Learning React 18: Getting started with State


We have been creating React components for a while now. One thing you may have noticed is that our React components only contained static data. However, you will also need to manage dynamic data on a regular basis when working with React.

We learned about props in the previous tutorial and how they pass data from main components to a child. On the other hand, the state is used to manage information or data within the components. Unlike props, status data can be changed over the life of the component.

Update of rendered elements

Let’s create a random number generator that gives us a new random number above a minimum value every two seconds. The code for the component would look like this:

Our RandomGenerator component returns two header elements enclosed within a container div. We are using props to specify the lower bound for our random number. We use setInterval() to set a new value randomNumber every two seconds.

You would probably expect this to produce a new random number to display on the webpage every two seconds. However, this does not actually happen. The element we generated from the component represents only what it would look like at a single specific point in time when it was generated.

A solution to our problem would be to re-render the element every two seconds using the following code.

As you can see in the demo, this technique works and we get a new random number at regular intervals.

Using state to update components

A problem with the code we wrote above is that our component is no longer independent. We should create encapsulated components that manage their own state and update the DOM as and when required. Also, it re-renders the entire component when the random number is generated when it should only update the header of the random number.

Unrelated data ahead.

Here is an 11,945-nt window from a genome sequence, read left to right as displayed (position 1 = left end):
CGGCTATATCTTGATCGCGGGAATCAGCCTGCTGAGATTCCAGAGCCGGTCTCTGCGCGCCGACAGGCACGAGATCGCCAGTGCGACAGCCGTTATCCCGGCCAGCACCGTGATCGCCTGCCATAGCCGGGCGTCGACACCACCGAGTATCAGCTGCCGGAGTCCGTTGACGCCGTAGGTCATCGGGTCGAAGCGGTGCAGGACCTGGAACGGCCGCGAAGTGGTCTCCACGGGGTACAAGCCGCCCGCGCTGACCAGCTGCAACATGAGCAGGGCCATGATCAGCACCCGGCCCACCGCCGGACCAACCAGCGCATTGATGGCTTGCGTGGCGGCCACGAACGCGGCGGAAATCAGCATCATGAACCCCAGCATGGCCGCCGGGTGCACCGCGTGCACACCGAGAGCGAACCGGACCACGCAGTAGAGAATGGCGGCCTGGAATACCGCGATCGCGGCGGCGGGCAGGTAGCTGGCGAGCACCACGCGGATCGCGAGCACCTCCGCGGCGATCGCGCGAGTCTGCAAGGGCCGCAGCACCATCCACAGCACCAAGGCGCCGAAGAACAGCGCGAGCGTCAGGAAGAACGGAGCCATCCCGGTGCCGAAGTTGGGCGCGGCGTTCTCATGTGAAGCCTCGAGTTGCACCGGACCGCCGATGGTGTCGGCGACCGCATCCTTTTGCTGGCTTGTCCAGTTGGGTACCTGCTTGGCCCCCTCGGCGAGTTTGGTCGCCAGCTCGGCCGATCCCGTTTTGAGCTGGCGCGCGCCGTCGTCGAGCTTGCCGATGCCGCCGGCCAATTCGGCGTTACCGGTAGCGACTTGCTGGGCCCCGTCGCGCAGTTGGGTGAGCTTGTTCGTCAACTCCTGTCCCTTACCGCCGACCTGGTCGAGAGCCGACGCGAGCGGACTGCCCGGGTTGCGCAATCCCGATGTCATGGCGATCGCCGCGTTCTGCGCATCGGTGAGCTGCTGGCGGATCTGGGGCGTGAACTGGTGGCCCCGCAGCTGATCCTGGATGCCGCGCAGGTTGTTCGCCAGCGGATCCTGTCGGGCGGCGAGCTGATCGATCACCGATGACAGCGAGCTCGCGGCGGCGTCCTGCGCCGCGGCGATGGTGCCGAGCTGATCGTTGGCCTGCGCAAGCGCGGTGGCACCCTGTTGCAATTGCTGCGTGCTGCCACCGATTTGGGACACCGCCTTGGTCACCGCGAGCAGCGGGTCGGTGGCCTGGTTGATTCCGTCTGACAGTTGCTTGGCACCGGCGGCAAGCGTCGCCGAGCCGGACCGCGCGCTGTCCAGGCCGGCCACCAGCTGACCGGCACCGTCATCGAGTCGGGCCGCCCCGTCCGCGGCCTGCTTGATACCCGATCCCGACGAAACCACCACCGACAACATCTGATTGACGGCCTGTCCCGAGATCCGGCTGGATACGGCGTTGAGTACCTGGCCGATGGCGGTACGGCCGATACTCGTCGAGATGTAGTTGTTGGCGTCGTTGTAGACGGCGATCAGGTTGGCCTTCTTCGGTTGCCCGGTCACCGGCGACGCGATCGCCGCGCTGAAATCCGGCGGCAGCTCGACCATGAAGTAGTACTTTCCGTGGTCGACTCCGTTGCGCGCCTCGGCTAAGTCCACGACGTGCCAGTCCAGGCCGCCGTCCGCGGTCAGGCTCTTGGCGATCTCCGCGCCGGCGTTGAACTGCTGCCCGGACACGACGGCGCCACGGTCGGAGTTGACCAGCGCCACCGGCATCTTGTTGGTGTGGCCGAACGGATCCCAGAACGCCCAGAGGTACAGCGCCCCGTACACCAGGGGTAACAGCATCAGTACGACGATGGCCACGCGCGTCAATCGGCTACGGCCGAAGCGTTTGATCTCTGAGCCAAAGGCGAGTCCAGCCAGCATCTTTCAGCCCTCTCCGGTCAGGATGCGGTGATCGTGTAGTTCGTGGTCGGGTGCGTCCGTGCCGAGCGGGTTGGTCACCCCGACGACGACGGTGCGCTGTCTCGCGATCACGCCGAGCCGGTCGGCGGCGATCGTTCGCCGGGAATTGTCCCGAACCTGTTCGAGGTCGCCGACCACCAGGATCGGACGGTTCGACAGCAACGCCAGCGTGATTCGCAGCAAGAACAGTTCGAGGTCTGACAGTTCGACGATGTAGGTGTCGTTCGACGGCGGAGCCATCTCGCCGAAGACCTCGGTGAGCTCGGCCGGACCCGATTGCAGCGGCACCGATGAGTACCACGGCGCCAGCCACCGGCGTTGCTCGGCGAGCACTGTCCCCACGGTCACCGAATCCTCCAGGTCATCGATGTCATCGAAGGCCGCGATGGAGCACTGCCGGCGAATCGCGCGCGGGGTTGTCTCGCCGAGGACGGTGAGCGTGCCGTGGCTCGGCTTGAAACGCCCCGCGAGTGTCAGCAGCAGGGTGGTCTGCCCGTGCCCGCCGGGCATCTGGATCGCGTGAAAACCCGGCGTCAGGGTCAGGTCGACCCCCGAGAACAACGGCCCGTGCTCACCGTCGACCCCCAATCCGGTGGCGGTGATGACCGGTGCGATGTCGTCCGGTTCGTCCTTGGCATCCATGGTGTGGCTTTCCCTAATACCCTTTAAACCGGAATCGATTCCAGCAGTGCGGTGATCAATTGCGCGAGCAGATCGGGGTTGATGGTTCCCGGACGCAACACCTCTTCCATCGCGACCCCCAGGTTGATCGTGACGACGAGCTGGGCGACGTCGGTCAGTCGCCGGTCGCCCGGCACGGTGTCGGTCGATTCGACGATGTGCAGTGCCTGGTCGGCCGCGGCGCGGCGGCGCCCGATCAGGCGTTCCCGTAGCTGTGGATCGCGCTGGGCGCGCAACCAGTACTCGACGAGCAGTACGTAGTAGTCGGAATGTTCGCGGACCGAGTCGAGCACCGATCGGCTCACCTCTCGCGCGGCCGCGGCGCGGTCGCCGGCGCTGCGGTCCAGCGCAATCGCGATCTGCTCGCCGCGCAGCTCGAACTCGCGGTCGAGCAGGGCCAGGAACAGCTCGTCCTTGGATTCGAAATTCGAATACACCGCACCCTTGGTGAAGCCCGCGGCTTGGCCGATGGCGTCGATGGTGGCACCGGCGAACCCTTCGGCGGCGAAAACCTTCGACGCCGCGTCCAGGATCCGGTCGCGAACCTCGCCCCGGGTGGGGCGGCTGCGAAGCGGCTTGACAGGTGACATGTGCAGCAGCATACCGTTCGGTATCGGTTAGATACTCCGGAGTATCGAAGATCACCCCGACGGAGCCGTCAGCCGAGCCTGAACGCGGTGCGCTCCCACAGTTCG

In this section, we will update our component to use state so that we don’t have to make a render call from outside the component to get our number.

We have created our component as a function here. In previous versions of React, to use state, you would have to convert the function component to a class. However, we can now use hooks to achieve the same functionality.

Hooks are special functions that allow you to use React features such as state within function components. There are many hooks in React, but we will only discuss them useState hook here.

Calling useState() it allows us to preserve some variables even after exiting the function. In our example, we are tracking the value of the variable randomNumber. The only topic we move on to useState() is the initial state or value of our variable. It then returns a pair of values ​​that have the current state and the function that updates the state.

We call ours setNumber() function inside setTimeout after every two seconds to get a new random number. There are a few things to note here.

It might seem counterintuitive that we are using const for our variable randomNumber here even if it is changing in value. The trick here is that the variable isn’t actually changing in value within a single function call. Every time we call setNumber() to update the value of the variable, make a call to RandomGenerator() to re-render the component. The variable randomNumber it will remain constant during each of these cycles, which is why we used it const. Also note that we are not using any assignment operator inside setNumber() to set a new value randomNumber.

You may also wonder why we didn’t use it setInterval() instead of setTimeout(). The reason is using it setInterval() will result in the creation of a new interval at each update. Using setTimeout() allows us to update once every two seconds.

Final thoughts

I hope this tutorial helped you understand how we can use state to manage dynamic data within our components in React. To practice, try updating the example above so that it keeps track of the sum of all the random numbers we’re generating.



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